Tuesday, 13 May 2008

Simon Cowell and Pot Noodles

Like any apprentice old git, BT regularly sounds off about use and abuse of language. I know language evolves and all that guff but I think, like the pool of human knowledge in a post-apocalyptic society, the vocabulary of individuals may be shrinking.

There are lots of reasons why it might; narrowing educational syllabi, syllabuses or syllabus; fewer people reading; TV; pot noodles; Simon Cowell; text-spell; rap; or the inability to walk through a shopping mall without a mobile in one hand and a bottle of branded water in the other. I wonder if this first generation of bloggers may turn out to be a golden one, blogging Blogging's swan song.

I know few things are more irritating and arrogant than whingeing about people's use of english. Just because I prefer ruh-search to reeee-search, forr'ed to four-head, doesn't mean I'm right (although; There was a little girl, who had a little curl, right in the middle of her four-head. And when she was good, she was very, very good, and when she was bad, she was whore-head).

But I can't help minding. It's my beautiful language too, and they're using it like an ashtray.

Anyway, this piece of BT doggerel is for riders who are not readers. I'm sure they'll thank me for it:

How to Tell a Ménage from a Manège

In the days of the Raj
Gents knew a ménage
Was the way the French spoke
Of a bird and a bloke.

In that fastidious age
They knew a manège
As a general rule
Meant a riding school.

So a 'ménage a trois'
Was three people cuddling
Not three schooling rings
(It's all a bit muddling)

The problem, of course is
We'll be inviting troubles
If we keep schooling horses
On French married couples.


  1. "What, pacifically, were you after?". "A slither of cake".

  2. Great poem. I *heart* the English language too.

  3. I hate "misCHEEVEEous" as well.. Where IS that phantom letter i they keep pronouncing??????

  4. That made me smile.

    Don't get me started on the BBC's use of "an historic". What are we, French?

  5. And then there's the ridiculous number of swearing and text-speak everywhere which is reducing our once-rich language at an ever more well-hard rate.

    Thank you for the most helpful poem - Lynne Truss eat your heart out!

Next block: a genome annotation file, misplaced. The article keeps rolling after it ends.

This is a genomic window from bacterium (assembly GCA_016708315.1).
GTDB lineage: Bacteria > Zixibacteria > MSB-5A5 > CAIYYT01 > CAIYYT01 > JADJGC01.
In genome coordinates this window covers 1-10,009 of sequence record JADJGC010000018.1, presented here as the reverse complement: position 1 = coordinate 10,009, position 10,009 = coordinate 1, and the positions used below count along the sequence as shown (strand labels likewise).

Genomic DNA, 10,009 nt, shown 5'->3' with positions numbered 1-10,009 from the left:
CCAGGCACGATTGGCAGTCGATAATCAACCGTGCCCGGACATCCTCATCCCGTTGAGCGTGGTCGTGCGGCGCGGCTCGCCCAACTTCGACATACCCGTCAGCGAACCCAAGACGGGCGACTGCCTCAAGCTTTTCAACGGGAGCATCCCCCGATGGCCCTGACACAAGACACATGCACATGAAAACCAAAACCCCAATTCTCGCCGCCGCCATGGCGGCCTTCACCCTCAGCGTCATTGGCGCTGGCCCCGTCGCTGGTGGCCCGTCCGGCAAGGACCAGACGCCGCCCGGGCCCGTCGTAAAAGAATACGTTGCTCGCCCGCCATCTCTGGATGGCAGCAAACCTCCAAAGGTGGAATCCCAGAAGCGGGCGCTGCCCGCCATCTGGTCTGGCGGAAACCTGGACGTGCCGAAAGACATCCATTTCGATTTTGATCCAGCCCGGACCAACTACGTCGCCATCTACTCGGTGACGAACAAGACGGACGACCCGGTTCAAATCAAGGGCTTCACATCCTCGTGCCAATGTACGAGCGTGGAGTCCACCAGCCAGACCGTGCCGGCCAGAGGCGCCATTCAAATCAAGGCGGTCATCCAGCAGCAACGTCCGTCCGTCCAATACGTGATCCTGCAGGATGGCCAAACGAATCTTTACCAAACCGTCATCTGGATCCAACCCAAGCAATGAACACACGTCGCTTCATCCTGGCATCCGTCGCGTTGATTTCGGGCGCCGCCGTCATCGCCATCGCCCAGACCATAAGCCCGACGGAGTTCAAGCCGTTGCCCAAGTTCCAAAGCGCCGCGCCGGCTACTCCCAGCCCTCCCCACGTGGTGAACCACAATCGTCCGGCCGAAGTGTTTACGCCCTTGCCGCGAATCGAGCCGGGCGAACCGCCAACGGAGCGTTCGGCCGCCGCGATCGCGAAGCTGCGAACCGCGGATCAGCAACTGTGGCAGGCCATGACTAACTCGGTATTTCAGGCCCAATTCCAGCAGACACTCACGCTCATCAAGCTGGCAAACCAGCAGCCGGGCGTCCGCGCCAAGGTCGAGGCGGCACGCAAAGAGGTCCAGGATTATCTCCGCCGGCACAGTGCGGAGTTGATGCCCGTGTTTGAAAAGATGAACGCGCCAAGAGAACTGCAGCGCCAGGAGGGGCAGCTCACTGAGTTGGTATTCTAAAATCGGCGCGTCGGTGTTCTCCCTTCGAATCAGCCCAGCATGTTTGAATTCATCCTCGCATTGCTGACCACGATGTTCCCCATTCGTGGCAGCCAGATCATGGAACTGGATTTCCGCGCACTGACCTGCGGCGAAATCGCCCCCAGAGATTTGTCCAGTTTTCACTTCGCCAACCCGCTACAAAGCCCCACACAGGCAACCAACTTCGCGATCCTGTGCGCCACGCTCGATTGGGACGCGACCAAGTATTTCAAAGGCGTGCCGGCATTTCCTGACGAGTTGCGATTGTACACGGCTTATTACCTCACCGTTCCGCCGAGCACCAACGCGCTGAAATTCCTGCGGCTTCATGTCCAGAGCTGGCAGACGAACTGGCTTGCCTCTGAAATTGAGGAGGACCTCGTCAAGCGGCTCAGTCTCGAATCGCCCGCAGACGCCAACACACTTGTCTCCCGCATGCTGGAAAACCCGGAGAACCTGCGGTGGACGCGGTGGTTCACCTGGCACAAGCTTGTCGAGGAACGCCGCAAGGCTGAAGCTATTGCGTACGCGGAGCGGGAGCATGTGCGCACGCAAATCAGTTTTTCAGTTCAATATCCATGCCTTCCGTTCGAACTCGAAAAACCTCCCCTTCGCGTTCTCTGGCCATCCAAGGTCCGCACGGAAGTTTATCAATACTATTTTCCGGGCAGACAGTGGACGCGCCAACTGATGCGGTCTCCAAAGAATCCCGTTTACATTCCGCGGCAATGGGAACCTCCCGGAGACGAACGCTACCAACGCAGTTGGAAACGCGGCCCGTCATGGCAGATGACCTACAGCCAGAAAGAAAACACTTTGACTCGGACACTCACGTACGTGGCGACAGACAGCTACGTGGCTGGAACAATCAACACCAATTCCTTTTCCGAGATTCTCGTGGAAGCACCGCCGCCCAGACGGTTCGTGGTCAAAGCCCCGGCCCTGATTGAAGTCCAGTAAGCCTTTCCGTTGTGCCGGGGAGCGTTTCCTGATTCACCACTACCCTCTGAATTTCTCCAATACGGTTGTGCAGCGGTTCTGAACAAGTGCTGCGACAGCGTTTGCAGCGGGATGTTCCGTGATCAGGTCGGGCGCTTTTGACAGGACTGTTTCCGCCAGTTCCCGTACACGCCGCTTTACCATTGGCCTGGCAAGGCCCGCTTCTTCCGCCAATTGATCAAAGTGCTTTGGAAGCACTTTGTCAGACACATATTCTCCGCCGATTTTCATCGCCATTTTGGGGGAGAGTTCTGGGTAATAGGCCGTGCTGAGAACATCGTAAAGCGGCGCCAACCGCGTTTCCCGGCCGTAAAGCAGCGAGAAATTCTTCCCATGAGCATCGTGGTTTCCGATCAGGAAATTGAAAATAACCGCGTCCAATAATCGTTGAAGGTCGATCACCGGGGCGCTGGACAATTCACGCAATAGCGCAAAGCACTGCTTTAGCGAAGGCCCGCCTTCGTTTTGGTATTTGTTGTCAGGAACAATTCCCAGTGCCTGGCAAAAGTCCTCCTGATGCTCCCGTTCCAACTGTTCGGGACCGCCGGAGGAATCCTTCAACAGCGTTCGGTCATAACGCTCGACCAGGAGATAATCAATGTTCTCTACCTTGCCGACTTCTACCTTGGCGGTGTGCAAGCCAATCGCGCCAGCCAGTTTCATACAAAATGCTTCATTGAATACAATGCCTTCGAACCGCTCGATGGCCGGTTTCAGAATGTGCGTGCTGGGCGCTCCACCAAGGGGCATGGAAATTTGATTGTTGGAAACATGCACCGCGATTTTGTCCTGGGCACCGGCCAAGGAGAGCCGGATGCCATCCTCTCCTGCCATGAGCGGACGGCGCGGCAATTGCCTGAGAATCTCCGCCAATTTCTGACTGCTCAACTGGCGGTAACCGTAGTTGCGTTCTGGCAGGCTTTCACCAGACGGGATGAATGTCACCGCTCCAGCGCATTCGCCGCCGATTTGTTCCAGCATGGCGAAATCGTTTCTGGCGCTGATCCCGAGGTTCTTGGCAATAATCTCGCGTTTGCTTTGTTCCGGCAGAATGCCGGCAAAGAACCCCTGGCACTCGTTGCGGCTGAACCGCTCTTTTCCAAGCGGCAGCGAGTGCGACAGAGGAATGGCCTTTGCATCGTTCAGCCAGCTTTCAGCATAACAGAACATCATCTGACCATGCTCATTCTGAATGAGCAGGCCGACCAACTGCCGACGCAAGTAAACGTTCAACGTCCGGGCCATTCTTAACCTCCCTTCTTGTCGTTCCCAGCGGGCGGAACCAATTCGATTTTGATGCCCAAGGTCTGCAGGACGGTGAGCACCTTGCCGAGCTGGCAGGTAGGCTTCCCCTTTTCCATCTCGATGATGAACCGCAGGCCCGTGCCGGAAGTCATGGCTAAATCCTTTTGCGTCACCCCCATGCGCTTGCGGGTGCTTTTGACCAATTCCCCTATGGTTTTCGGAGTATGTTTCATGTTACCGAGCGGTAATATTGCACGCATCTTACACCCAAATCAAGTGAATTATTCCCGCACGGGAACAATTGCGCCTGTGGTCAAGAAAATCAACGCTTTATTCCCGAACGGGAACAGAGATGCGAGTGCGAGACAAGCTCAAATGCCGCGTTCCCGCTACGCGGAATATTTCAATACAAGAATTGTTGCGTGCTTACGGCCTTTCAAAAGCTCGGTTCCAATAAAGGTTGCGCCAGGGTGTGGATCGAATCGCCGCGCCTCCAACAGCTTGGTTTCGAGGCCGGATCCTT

Rol, even Radio 4 presenters can scarcely even speak anymore

    'Less is Fewer' I say.

    March, anyone?

  6. Only if you promise the banners will be spelt and punctuated correctly...

  7. So good to find I'm not the only one!

    Lucy - Hadn't come across 'slither', so that's another one to worry about. I've heard people put that extra syllable into 'grievous' too.

    G - Thanks. Oh, that heart thing! Couldn't we extend it by using other organs?

    Rol - That one really gets to you! Quite right. Although one of my grandfathers used to say 'hotel' with a silent 'h', as in 'hour' or 'honour'. 'An' sounded okay then.

    Laura - Yes and yes. And yes about Radio 4 presenters too. One of the newsreaders (Carolyn Brown?) keeps pronouncing 'yesterday' as 'yes today'. And why is 'decade' now always 'decayed'? Not to mention 'hurricaine'...

  8. Forrid made me laugh. I'm afraid my dad is on your side on that one, he's got a few others you might recognise;
    Go figure! M

  9. Oh dear; I think he and I speak the same language. Us wesket and britches people are a dying breed. Bet he says wireless, too (I sometimes drop in a reference to the Home Service just to wind people up). Jode-paws, rather than jod-puhs?
    I'm still puzzling about doocut; any clues?

  10. Little white birds live there... I think he's gone too far on this one!

  11. Of course - but I thought only us Scots said that.

  12. Not sure where he picked it up...either way I try to pretend I don't know him if he says it in public...